Health

Mükava Adjustable Reading Table

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A place to put offscreen reference material when you're working standing up

Though I’m getting tired of all the sitting-is-killing-you hype, I do seem to focus better and longer if I can contrive to work standing up, in a relaxed posture, with minimal tension in my back, neck, and shoulders. Just elevating my desk to standing height was not really enough; I had to add siegeworks above, below, and around the worktop to get my monitor up to eye level, my keyboard down to wrist level, and my other peripherals within easy reach somewhere between. The idea, basically, is that the stuff I use for hours of work every day should conform to the natural shape of my body, not the other way ’round.

It seems like a simple goal, but it has been surprisingly hard to achieve. Traditional furniture is mostly inadequate for the purpose, and a modern adjustable office suite costs a bundle. Though rising demand is pushing prices down, a nice hand-crank variable-height desk will still set you back at least $700, and decent monitor/keyboard stands start at $350. My setup is almost entirely homemade, which took some time and effort but allowed me to get everything just right, ergonomically, without having to spend so much. It’s not sexy-looking, but it gets the job done.

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The Mükava adjustable reading table, by Tom Keenan’s Project for Adult Literacy and Schools, is an interesting addition to the fold. It’s hardly cheap at $260, but it’s sleek-looking, solidly-built, and solves a problem in my office that I didn’t really anticipate when I was setting everything up for keyboard-mouse-monitor work, which is where to put offscreen reference material. If I’m working from loose paper, a magazine, or a book, the Mükava holds it right up next to my monitor, where I can just cut my eyes directly from page to screen and vice versa. Ditto for my iPad, in the increasingly common scenario that I find myself going back and forth between tablet and desktop PCs.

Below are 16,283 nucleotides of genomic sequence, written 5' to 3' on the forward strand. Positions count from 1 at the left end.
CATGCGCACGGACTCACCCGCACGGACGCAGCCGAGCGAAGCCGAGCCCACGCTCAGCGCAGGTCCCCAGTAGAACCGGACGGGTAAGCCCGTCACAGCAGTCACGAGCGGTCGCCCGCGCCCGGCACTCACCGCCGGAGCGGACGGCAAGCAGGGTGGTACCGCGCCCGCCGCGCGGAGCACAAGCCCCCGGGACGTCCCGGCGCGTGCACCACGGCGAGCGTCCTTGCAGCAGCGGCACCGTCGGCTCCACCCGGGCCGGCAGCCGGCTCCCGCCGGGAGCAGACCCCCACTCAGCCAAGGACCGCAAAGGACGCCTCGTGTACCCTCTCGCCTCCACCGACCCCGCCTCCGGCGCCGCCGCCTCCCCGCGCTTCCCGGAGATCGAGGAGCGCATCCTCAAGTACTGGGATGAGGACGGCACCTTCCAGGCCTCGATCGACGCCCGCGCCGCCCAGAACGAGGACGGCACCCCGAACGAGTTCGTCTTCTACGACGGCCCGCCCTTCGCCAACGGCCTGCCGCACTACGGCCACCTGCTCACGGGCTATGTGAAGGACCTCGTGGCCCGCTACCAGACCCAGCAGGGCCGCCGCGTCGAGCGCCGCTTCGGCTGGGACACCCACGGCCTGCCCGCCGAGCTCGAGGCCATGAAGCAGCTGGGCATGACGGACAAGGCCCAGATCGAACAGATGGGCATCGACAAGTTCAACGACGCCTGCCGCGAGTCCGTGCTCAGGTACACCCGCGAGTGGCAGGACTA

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The table has a built-in 5.5-volt DC supply rated for a whopping four amps, which takes power from a wall-wart connected to a barrel jack in the base. From there it runs, via concealed internal wiring, up to two USB-A ports on the underside of the worktop. This is nice, among other reasons, because you can easily keep your tablet or phone charging, while you use it, without snaking cables everywhere. A lightweight gooseneck LED reading lamp is included with every table, which you can plug into one of the USB ports to light up your old-fashioned cellulose-based reading material after dark. The lamp offers two color tones — warm and cool — and stows in a handy recess underneath when not in use.

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The unit ships fully assembled, and though it’s heavy and solid, it’s not so heavy that a normal adult can’t pick it up and move it around the house with ease, which is nice because the Mükava finds lots of uses outside the office. If you should, in a moment of weakness, decide you want to sit down and read a book, it’s easy to set Mükava up beside your armchair so you don’t have to lean, hunch over, or raise your arms to get a clear view of the page. Likewise for reading in bed. It folds down into a compact side table for storage or transport (or if you need another side table) and I’ve even found occasional use for it as a music stand.

All that said, the design isn’t perfect. Its three locking points of articulation — two planar hinges in the arm and one ball joint under the worktop — are all released by a single catch, at the ball joint, which is a nice idea that falls slightly short in practice. For whatever reasons, pulling the catch, alone, isn’t enough to actually release all three joints, and there’s a learning curve about just how you have to jiggle everything to actually make them let go. The operation of the reading lamp is likewise counterintuitive; instead of a simple press/press/press control for warm light/cool light/no light, the designers added the needless complexity of “long press” to turn the light on or off and “short press” to switch color temperatures. These things are easily figured out by reading the manual, but tend to stand out because, in virtually every other respect, the Mükava is so attentive to design that no instructions are needed.

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Still and all, I’ve come to love and depend upon my Mükava table, and while it’s not the sort of thing I would normally buy for myself, it’s pretty much perfect as a gift: it comes in a big box, it’s already assembled, it’s good-looking, it’s useful, it works very well, and it won’t break the bank.

-- Sean Michael Ragan 11/5/15